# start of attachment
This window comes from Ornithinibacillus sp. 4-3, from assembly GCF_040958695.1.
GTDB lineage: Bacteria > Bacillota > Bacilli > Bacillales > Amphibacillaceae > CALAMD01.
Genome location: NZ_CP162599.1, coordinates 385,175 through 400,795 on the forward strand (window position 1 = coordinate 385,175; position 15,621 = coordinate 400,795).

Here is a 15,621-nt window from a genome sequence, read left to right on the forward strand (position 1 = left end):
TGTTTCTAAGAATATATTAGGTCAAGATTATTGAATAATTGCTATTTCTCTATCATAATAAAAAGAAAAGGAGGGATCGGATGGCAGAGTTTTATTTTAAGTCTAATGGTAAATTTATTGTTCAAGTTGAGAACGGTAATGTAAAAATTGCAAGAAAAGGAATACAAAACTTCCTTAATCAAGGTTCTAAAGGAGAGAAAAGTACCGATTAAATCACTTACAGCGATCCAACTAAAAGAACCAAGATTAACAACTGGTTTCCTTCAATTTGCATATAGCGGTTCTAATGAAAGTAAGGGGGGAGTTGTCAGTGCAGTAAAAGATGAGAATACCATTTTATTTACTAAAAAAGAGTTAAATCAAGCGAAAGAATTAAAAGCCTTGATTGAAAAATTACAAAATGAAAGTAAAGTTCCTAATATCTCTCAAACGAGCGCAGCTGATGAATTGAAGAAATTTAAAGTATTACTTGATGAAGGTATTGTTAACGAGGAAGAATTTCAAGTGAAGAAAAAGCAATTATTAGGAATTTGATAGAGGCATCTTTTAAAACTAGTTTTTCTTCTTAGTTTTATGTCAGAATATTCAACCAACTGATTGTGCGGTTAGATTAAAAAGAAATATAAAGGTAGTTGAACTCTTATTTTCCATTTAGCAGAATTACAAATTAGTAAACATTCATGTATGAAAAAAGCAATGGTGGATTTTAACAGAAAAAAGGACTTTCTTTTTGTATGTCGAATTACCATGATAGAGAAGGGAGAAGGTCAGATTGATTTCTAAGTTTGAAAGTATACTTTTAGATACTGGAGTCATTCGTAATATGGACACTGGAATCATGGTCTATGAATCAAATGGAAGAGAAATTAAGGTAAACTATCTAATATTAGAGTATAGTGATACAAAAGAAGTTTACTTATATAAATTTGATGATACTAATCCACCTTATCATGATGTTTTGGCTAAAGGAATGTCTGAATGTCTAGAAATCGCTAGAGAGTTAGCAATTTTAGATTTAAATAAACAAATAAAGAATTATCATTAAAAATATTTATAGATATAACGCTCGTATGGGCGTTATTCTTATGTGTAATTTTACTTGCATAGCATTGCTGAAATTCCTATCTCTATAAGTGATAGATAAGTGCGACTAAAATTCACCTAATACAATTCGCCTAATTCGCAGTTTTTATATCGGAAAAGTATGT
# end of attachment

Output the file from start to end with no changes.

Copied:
This window comes from Ornithinibacillus sp. 4-3, from assembly GCF_040958695.1.
GTDB lineage: Bacteria > Bacillota > Bacilli > Bacillales > Amphibacillaceae > CALAMD01.
Genome location: NZ_CP162599.1, coordinates 385,175 through 400,795 on the forward strand (window position 1 = coordinate 385,175; position 15,621 = coordinate 400,795).

Here is a 15,621-nt window from a genome sequence, read left to right on the forward strand (position 1 = left end):
TGTTTCTAAGAATATATTAGGTCAAGATTATTGAATAATTGCTATTTCTCTATCATAATAAAAAGAAAAGGAGGGATCGGATGGCAGAGTTTTATTTTAAGTCTAATGGTAAATTTATTGTTCAAGTTGAGAACGGTAATGTAAAAATTGCAAGAAAAGGAATACAAAACTTCCTTAATCAAGGTTCTAAAGGAGAGAAAAGTACCGATTAAATCACTTACAGCGATCCAACTAAAAGAACCAAGATTAACAACTGGTTTCCTTCAATTTGCATATAGCGGTTCTAATGAAAGTAAGGGGGGAGTTGTCAGTGCAGTAAAAGATGAGAATACCATTTTATTTACTAAAAAAGAGTTAAATCAAGCGAAAGAATTAAAAGCCTTGATTGAAAAATTACAAAATGAAAGTAAAGTTCCTAATATCTCTCAAACGAGCGCAGCTGATGAATTGAAGAAATTTAAAGTATTACTTGATGAAGGTATTGTTAACGAGGAAGAATTTCAAGTGAAGAAAAAGCAATTATTAGGAATTTGATAGAGGCATCTTTTAAAACTAGTTTTTCTTCTTAGTTTTATGTCAGAATATTCAACCAACTGATTGTGCGGTTAGATTAAAAAGAAATATAAAGGTAGTTGAACTCTTATTTTCCATTTAGCAGAATTACAAATTAGTAAACATTCATGTATGAAAAAAGCAATGGTGGATTTTAACAGAAAAAAGGACTTTCTTTTTGTATGTCGAATTACCATGATAGAGAAGGGAGAAGGTCAGATTGATTTCTAAGTTTGAAAGTATACTTTTAGATACTGGAGTCATTCGTAATATGGACACTGGAATCATGGTCTATGAATCAAATGGAAGAGAAATTAAGGTAAACTATCTAATATTAGAGTATAGTGATACAAAAGAAGTTTACTTATATAAATTTGATGATACTAATCCACCTTATCATGATGTTTTGGCTAAAGGAATGTCTGAATGTCTAGAAATCGCTAGAGAGTTAGCAATTTTAGATTTAAATAAACAAATAAAGAATTATCATTAAAAATATTTATAGATATAACGCTCGTATGGGCGTTATTCTTATGTGTAATTTTACTTGCATAGCATTGCTGAAATTCCTATCTCTATAAGTGATAGATAAGTGCGACTAAAATTCACCTAATACAATTCGCCTAATTCGCAGTTTTTATATCGGAAAAGTATGT